Monday, February 23, 2009

Why Failing to Fail is a Failure (Prediction Market edition)

Oscars brought a new wave of predictions, reviving a little bit the discussion for prediction markets. A lot of discussion today about who got it right, who got it wrong, and some stupid bragging about "we got them all correctly, we are SOOOO good".

No, Mr. Right, if you got them all right, then you are a failure. If your markets do not fail, they are a failure!

Let's see the set of claims from HubDub, who believe that they nailed the results, in contrast to InTrade that missed the "best actor" award. So here are the results for the 6 major categories from the two exchanges, together with the probabilities for the frontrunners:

Category Hubdub InTrade
Best Picture 98% 90%
Best Director 76% 90%
Best Actor 63% 70.0% (wrong)
Best Actress 87% 85%
Best Sup Actor 100% 95%
Best Sup Actress 64% 58.8%

So the question is: How many contracts should they get correctly to claim good accuracy?

The knee-jerk answer is "all of them". Unfortunately, it is incorrect as well. According to the reported numbers, for HubDub the probability of getting all the answers correctly is 0.98*0.76*0.63*0.87*1.0*0.64=0.26. For InTrade, the corresponding probability is 0.287.

Is there a more likely outcome? Yes, for HubDub, according to their own numbers, they should have picked correctly 5 out of 6 frontrunners, with probability 0.42. For InTrade, they should have picked correctly 5 out of 6 frontrunners with probability 0.43. Here is the complete table:



And here is the expected number of successes and the respective probability for the two exchanges:

So, the most likely outcome for both exchanges was to guess 5 out of 6 correctly! Not to guess 6 out of 6! In this respect InTrade is actually better than HubDub, since they got 5 out of the 6 frontrunners right.

Just in case, you want to run your own experiments, here is the 15-line Java code:
public class PM_probability {

public static int countSuccesses(double[] probabilities) {
int successes =0;
for (double d: probabilities) {
double p = Math.random();
if (p<d) successes++;
return successes;

public static void main(String[] args) {
double[] prices = {0.90, 0.90, 0.75, 0.85, 0.95, 0.588};
int[] histogram = new int[prices.length+1];
int N=100000;
for (int i=0; i<N; i++) {
int s = countSuccesses(prices);
for (int i=0; i<histogram.length; i++) {
System.out.println(i +"\t" +1.0*histogram[i]/N);

Guessing all the frontrunners correctly is something to brag about ONLY if the reported confidences are high enough. If they are not and you get them all correctly, then the markets have biases and are NOT accurate.

If your markets succeed more often than they should, then your markets have failed!

Tuesday, February 10, 2009

Luis von Blog

Through My Biased Coin: Luis von Ahn started blogging. Be forewarned: if you do not have at least 30 minutes available, do not start reading!

I am wondering whether Luis managed to use the time that I spent procrastinating reading his blog to get something productive done. Because, you know, I am a young assistant professor, and I should actually be writing papers and teaching instead of goofing around.

Thursday, February 5, 2009

Your estimated waiting time: Infinite!

In my last post I showed some statistics about the completion time of the tasks submitted on Mechanical Turk. After taking a more careful look, it seems that there is a serious problem with the MTurk marketplace: the average time for completing a task is actually infinite!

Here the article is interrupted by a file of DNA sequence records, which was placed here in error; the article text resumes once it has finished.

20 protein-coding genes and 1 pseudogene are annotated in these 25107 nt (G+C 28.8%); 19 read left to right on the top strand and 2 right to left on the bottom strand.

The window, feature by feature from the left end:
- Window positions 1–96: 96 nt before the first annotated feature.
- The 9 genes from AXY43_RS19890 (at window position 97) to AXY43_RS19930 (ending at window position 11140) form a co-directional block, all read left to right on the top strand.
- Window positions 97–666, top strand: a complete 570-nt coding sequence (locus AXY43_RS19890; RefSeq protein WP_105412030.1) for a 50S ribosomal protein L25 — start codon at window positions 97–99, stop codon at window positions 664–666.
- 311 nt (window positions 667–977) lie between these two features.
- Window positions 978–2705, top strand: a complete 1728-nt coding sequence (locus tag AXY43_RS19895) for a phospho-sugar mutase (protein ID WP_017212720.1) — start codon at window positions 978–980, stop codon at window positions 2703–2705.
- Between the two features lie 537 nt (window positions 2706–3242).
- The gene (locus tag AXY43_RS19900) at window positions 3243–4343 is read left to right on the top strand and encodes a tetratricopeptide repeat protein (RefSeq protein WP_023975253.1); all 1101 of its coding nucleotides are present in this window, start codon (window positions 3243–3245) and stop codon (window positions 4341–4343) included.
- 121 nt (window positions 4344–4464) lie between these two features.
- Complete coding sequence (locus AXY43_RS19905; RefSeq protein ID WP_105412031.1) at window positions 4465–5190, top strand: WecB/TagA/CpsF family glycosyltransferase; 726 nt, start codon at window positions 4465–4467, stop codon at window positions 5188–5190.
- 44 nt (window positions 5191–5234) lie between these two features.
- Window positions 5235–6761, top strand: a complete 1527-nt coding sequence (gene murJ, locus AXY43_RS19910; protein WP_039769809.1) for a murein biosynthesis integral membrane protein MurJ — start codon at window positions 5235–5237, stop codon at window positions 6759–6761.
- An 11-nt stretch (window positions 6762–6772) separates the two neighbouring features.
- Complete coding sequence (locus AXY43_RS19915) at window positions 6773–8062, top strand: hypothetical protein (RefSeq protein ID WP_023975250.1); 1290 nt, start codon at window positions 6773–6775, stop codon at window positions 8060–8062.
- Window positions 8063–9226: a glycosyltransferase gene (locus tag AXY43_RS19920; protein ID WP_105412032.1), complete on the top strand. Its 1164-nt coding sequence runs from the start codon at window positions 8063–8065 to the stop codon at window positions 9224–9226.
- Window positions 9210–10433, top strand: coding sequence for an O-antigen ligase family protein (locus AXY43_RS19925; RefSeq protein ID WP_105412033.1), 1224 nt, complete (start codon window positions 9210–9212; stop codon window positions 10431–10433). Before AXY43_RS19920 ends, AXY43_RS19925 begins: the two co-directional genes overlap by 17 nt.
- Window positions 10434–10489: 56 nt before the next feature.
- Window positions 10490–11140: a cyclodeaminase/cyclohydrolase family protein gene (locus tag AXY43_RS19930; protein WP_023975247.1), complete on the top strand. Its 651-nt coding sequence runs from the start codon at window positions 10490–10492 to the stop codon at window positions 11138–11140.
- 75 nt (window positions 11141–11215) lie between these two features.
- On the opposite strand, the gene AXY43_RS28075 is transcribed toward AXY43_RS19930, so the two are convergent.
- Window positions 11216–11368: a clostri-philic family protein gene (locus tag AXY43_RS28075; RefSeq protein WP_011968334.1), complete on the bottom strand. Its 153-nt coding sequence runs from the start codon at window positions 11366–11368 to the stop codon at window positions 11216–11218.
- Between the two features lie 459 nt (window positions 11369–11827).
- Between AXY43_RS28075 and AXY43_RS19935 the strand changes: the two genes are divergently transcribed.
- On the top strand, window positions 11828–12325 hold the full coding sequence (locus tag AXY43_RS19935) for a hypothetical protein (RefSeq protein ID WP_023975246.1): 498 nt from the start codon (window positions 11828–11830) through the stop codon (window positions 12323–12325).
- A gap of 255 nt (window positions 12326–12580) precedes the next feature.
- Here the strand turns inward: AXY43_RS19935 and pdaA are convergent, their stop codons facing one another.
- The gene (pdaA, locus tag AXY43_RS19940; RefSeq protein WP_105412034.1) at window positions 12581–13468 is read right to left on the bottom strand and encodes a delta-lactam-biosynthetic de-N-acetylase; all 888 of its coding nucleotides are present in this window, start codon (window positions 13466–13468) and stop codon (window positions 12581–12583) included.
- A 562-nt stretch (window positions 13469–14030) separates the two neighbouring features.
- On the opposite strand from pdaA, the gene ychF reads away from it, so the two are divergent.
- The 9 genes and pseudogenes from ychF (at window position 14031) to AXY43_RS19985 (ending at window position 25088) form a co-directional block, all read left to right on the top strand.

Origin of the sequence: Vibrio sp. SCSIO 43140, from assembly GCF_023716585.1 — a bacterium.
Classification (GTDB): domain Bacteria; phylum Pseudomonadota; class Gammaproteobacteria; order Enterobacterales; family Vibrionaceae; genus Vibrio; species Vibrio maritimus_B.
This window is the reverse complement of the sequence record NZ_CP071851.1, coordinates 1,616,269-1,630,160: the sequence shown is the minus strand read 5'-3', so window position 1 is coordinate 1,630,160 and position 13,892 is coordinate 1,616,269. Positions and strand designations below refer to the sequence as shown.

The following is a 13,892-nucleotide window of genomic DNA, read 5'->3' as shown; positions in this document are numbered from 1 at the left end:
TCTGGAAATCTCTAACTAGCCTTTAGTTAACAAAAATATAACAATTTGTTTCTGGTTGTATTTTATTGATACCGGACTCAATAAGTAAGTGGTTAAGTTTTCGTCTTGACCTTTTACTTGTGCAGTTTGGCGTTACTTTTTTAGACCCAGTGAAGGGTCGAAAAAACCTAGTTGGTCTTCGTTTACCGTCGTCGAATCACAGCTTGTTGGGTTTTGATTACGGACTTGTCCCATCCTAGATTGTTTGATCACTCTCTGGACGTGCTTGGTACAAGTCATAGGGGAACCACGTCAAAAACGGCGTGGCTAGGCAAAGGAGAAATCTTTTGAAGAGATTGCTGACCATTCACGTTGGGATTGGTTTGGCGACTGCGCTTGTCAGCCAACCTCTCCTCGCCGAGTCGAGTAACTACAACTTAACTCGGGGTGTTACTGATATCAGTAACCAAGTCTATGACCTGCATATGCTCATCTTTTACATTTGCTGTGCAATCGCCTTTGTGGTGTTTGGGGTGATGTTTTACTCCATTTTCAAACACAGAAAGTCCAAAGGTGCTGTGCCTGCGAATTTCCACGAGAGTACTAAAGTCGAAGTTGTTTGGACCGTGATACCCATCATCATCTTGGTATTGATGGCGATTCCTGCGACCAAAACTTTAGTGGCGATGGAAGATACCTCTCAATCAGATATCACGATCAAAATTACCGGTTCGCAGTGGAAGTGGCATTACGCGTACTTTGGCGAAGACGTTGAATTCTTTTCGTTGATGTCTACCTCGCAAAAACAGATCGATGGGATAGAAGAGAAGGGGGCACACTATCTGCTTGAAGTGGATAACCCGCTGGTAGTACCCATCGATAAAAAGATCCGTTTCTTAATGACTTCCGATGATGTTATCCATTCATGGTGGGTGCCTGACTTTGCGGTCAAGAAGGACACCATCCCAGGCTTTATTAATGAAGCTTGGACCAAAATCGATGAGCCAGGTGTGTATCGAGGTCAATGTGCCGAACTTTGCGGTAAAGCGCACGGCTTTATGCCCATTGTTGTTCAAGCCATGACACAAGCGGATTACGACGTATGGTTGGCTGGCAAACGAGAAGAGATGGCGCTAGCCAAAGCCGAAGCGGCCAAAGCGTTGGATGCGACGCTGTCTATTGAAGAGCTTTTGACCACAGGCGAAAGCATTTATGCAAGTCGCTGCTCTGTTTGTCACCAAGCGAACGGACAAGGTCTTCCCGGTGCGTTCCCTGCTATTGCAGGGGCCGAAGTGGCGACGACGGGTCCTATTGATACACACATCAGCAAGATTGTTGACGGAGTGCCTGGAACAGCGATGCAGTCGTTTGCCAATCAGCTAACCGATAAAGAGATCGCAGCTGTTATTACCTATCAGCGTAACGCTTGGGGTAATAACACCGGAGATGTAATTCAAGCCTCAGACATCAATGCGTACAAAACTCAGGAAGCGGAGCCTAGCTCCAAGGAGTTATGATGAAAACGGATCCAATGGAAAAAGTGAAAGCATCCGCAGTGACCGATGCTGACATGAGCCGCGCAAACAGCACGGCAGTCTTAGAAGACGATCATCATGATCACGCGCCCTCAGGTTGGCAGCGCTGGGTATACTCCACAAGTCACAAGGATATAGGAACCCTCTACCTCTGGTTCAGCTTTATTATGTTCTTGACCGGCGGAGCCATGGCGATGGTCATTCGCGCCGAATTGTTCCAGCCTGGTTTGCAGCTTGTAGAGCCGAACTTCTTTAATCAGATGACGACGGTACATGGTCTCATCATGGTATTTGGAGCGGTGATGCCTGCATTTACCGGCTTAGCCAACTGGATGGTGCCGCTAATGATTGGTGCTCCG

OK, got your attention?

Of course, I do not mean that nothing ever gets done on MTurk. I have completed plenty of tasks, and I am pretty sure other people did as well. However, there is a subtle problem indicating that the long term prospects for Mechanical Turk do not look good.

Let me explain my thinking.

By looking at the distribution of completion times, it was easy to visually inspect the count-count plot, and see that it is a power-law distribution. Having a power-law distribution of completion times (aka a "heavy tail" distribution) is by itself a pretty alarming fact. In contrast to the "well-behaving" systems with exponentially-distributed waiting times, a system with a heavy-tail distribution can frequently generate waiting times that are way above the average waiting time.

This is actually not a big problem by itself. Many computer systems tend to have workloads that have heavy tails of completion times, mainly due to the self-similar burstiness of the requests. Actually by looking at the distribution of the requests, it is often possible to infer the average completion time of a task, even under heavy-tail workloads.

So, here is the question of the day: What is the average completion time for a Mechanical Turk task?

The easy answer is to examine the completed past tasks and report the average time from the sample. Unfortunately, this is an incorrect answer: the sample mean and the distribution mean can be two very different values when dealing with power-law distributions.

Let's see how we can estimate the distribution of the task completion time, and (by extension) its mean and variance. We start by getting the count-count plot, which depicts on the x-axis the duration of a task in hours, and on the y-axis the number of tasks that required exactly that many hours for completion.

The first task is to take this (highly noisy) count-count plot, and convert it into the (complementary) CDF plot. We show below the revised plot, where the x-axis is again the duration of the task, and the y-axis is the probability $Pr(duration \geq x)$, i.e., the probability that a randomly picked task lasted longer than x.

The plot is now much clearer and has a power-lae structure for "small" completion times (i.e. less than 120 hours / 5 days). Then we see a drop as we approach longer task durations. This is actually an artifact of the "censoring" in the collected data sample. We have been observing the marketplace for a month now, so the samples does not contain longer completion times.

Now, given these values, how do we estimate the parameters of the power-law distribution and get the average completion time?

Since we have in our sample discrete completion times, the pdf of the power-law distribution is the Zeta distribution, with:

$Pr\{ duration = x \} = x^{-\alpha}/\zeta(\alpha)$

where $\zeta(\alpha) = \sum_{n=1}^\infty \frac{1}{n^\alpha}$ is the Riemann zeta function and $\alpha$ is the parameter of the distribution.

How can we estimate the parameter $\alpha$? As I have blogged previously, fitting a regression line on the plot is a bad idea! Instead it is much better to use the maximum likelihood estimator: